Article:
KR: You mention your surprise that the Taliban had been effectively put down two months after the US occupation. How did your perceptions of the Taliban and life on the ground change over the course of your reporting?
AG: There were two moments when my perception of the Taliban changed. One was when I actually spent a month and a half living with them. It started because I was sneaking into the main prison in Afghanistan, where a lot of these Taliban and Al Qaeda leaders were being held. I was posing as a relative of this one guy from Malaysia who speaks Tamil, and I happen to speak Tamil, and who was there for drug trafficking charges. He happened to be housed in the same block as all the Taliban bigwigs, and so I spent months going in there and circulating among them and slowly winning their trust – by winning their trust I mean convincing them that I wasn’t a spy - and through them arranged with senior leadership to have me embedded.
KR: How did they treat you?
AG: I was with one group and they were fine. They knew what I was doing. They were worried about other groups finding out that I was there and kidnapping me. They were very protective in a sense, which goes to show how fragmentary the whole thing is.
The first day I went to meet them, I had spent the whole day hiking up a mountain, and when I got there I met this commander. It turned out I was the first foreigner he had ever met. I was interviewing him and halfway through he said, I gotta interview you, I’ve never met an American before, and he starts asking all these questions about life in the United States, like why did Obama send more troops. I was trying to explain American policy to him, and he says can you explain why it is that in the US women are made to work. He said, I heard in America, people walk around without clothes, that women are walking around naked. I said, in most parts probably not. And then he asks, why doesn’t your country make movies like The Titanic anymore? It turns out he was a huge fan of The Titanic - as were a lot of Taliban, actually. It is a very Bollywood type of movie - very maudlin, over the top, romantic. They loved it - they’re all romantics. So that exploded some of the myths I had in my head.
The other thing that changed my perception was spending time in the South in Kandahar and these places. What I would do almost obsessively in every place was try to get the history of the village from as far back as anyone could remember. They’d always bring in some graybeard, who would claim he was like 140 and he would tell me some story about when the Russians came and when the Russians left, and about the Civil War, and when the Americans came. One after the next, the stories were the same thing, which was that we all loved the Americans when they came here, and then mullah so and so was right here and he was a big Taliban commander and he gave up all his weapons and they attacked him. Every single village, the same story. So that changed everything I thought about this whole conflict.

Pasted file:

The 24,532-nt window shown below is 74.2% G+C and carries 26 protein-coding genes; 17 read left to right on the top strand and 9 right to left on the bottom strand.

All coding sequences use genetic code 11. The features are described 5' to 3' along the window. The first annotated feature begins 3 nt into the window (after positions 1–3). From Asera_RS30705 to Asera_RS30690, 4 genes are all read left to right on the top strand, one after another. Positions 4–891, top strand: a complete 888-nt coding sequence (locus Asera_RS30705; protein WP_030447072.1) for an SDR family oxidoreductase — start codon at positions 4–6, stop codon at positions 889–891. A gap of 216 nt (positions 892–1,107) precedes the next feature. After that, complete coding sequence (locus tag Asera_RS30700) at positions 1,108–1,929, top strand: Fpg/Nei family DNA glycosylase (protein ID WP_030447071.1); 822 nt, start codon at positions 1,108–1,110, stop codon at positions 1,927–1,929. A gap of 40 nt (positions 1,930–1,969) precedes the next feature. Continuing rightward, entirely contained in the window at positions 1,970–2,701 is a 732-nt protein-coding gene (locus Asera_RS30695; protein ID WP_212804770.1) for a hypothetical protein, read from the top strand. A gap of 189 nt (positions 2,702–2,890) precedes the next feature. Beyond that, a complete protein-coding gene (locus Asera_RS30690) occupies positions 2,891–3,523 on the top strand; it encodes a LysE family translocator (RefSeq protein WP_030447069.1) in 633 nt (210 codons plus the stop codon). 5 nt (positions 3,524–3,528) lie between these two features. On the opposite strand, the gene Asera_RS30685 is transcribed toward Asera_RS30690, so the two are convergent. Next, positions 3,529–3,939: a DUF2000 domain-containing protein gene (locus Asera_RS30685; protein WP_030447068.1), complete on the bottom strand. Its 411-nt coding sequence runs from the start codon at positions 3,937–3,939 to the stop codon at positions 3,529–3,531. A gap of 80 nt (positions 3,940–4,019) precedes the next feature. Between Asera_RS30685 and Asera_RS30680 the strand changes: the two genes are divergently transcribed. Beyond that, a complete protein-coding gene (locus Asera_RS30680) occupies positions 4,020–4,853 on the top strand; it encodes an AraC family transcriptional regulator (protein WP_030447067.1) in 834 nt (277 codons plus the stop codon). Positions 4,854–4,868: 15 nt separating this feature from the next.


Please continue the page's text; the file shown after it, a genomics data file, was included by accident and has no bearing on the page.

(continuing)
KR: Your assertions about the effects of US intervention are somewhat controversial. Have you encountered any criticism for the ideas you put forth at the heart of your book?
AG: It’s surprising, I haven’t encountered any criticism of that. What I have gotten criticism for is humanizing the Taliban. Some people believe that if you humanize the Taliban that is the same as agreeing with their politics or condoning what they do. I maintain that there is actually a difference – that you can try and get at people’s motivations and say it is understandable why they would decide to reconstitute as an insurgency, but it’s not condonable how they have conducted themselves. They are actually different claims.
KR: You’ve noted that the book’s title refers to a proverb, “there are no good men among the living, and no bad ones among the dead.” With this in mind, how do you hope readers will respond to your work?
AG: The proverb, “there are no good men among the living, no bad ones among the dead” has many different meanings – but one is to cut against the Manichean approach that dictates the discourse on foreign policy generally and the war on terror especially, and get away from thinking about good guys and bad guys and this cartoonish morality play.
I would hope the book could play a role in getting people to think differently about the conflict, as the reporting got me to think differently about the war on terror. I was speaking at a university the other day and trying to make the point that of all the things that keep us awake at night - healthcare, drunk driving, whatever the case may be - terrorism is not high on that list. But the political attention and the resources that are put to that are disproportionate. That’s a much broader stand and argument, but in Afghanistan we can look at the war differently and put it into a different context.
Katherine Rowland is senior nonfiction editor at Guernica. Her reporting has appeared in Nature, the Financial Times, OnEarth, and Green Futures, among other publications. She lives in Brooklyn.